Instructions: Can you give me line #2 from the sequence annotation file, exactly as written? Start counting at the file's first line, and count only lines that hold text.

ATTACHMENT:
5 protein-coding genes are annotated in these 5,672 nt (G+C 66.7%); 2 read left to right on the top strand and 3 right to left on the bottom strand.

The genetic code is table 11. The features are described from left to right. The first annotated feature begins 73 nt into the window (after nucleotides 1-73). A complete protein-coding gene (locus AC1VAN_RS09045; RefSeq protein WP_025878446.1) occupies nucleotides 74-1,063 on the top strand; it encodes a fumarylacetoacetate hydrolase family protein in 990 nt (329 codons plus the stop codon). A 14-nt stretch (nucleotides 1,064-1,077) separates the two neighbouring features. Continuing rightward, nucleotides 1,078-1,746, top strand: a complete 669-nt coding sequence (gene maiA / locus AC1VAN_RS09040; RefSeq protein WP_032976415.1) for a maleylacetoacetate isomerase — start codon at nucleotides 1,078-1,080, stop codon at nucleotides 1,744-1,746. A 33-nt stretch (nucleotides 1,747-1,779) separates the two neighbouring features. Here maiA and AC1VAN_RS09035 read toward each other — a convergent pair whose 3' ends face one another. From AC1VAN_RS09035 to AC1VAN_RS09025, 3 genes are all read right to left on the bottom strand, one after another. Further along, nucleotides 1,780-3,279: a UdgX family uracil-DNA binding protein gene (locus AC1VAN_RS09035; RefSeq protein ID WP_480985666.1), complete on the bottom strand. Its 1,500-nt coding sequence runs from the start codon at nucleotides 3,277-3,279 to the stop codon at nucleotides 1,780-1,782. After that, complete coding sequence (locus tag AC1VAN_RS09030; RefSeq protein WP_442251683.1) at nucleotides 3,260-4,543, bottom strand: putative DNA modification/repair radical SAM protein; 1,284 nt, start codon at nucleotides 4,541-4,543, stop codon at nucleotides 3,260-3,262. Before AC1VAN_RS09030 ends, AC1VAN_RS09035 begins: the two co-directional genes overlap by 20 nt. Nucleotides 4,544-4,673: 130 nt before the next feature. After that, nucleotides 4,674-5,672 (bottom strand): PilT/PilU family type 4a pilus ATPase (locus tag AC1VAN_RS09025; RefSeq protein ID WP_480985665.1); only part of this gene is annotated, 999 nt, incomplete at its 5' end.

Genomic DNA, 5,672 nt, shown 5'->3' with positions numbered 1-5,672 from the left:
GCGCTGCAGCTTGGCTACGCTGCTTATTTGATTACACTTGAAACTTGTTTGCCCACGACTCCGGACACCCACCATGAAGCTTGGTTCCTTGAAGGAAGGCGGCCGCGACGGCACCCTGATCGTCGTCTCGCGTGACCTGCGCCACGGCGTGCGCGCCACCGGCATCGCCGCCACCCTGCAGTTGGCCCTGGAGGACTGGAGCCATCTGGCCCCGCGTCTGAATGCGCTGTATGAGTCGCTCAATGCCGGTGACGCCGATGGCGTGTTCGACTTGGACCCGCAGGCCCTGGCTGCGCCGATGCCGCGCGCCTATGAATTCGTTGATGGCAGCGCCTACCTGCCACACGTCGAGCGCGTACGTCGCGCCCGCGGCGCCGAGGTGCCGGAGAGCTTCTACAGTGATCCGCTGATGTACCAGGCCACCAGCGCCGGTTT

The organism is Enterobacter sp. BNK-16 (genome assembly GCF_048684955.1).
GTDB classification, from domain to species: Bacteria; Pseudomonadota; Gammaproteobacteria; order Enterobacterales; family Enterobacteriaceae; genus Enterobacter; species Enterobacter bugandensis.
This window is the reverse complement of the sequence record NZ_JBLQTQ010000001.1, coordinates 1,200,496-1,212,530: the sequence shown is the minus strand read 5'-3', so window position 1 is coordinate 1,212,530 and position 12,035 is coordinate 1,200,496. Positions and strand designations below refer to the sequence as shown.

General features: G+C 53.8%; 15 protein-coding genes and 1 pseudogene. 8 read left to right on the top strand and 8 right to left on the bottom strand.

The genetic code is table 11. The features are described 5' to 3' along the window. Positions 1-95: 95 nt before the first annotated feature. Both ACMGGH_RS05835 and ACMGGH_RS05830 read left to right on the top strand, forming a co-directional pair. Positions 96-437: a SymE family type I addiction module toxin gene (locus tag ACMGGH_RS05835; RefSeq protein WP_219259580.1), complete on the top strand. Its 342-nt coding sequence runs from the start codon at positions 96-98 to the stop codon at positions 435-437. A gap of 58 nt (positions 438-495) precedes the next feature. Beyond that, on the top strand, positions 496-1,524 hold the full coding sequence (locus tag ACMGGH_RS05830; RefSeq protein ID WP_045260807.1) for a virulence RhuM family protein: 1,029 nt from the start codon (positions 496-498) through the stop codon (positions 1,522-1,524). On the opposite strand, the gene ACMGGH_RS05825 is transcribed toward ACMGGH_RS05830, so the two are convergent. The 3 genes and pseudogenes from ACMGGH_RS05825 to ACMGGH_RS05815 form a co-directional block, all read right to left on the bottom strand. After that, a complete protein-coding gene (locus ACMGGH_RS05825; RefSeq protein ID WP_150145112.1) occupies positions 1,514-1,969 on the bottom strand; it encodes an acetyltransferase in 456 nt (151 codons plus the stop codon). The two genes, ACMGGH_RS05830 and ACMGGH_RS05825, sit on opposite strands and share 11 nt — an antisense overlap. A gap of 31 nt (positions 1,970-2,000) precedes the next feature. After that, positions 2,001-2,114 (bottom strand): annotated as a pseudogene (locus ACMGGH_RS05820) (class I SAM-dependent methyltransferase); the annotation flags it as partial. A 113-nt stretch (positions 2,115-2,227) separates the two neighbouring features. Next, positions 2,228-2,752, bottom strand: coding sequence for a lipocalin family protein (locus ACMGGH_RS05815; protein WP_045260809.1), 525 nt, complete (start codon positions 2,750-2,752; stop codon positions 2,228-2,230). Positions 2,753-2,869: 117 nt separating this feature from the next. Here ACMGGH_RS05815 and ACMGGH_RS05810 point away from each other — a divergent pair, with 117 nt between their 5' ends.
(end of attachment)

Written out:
The genetic code is table 11. The features are described from left to right. The first annotated feature begins 73 nt into the window (after nucleotides 1-73). A complete protein-coding gene (locus AC1VAN_RS09045; RefSeq protein WP_025878446.1) occupies nucleotides 74-1,063 on the top strand; it encodes a fumarylacetoacetate hydrolase family protein in 990 nt (329 codons plus the stop codon). A 14-nt stretch (nucleotides 1,064-1,077) separates the two neighbouring features. Continuing rightward, nucleotides 1,078-1,746, top strand: a complete 669-nt coding sequence (gene maiA / locus AC1VAN_RS09040; RefSeq protein WP_032976415.1) for a maleylacetoacetate isomerase — start codon at nucleotides 1,078-1,080, stop codon at nucleotides 1,744-1,746. A 33-nt stretch (nucleotides 1,747-1,779) separates the two neighbouring features. Here maiA and AC1VAN_RS09035 read toward each other — a convergent pair whose 3' ends face one another. From AC1VAN_RS09035 to AC1VAN_RS09025, 3 genes are all read right to left on the bottom strand, one after another. Further along, nucleotides 1,780-3,279: a UdgX family uracil-DNA binding protein gene (locus AC1VAN_RS09035; RefSeq protein ID WP_480985666.1), complete on the bottom strand. Its 1,500-nt coding sequence runs from the start codon at nucleotides 3,277-3,279 to the stop codon at nucleotides 1,780-1,782. After that, complete coding sequence (locus tag AC1VAN_RS09030; RefSeq protein WP_442251683.1) at nucleotides 3,260-4,543, bottom strand: putative DNA modification/repair radical SAM protein; 1,284 nt, start codon at nucleotides 4,541-4,543, stop codon at nucleotides 3,260-3,262. Before AC1VAN_RS09030 ends, AC1VAN_RS09035 begins: the two co-directional genes overlap by 20 nt. Nucleotides 4,544-4,673: 130 nt before the next feature. After that, nucleotides 4,674-5,672 (bottom strand): PilT/PilU family type 4a pilus ATPase (locus tag AC1VAN_RS09025; RefSeq protein ID WP_480985665.1); only part of this gene is annotated, 999 nt, incomplete at its 5' end.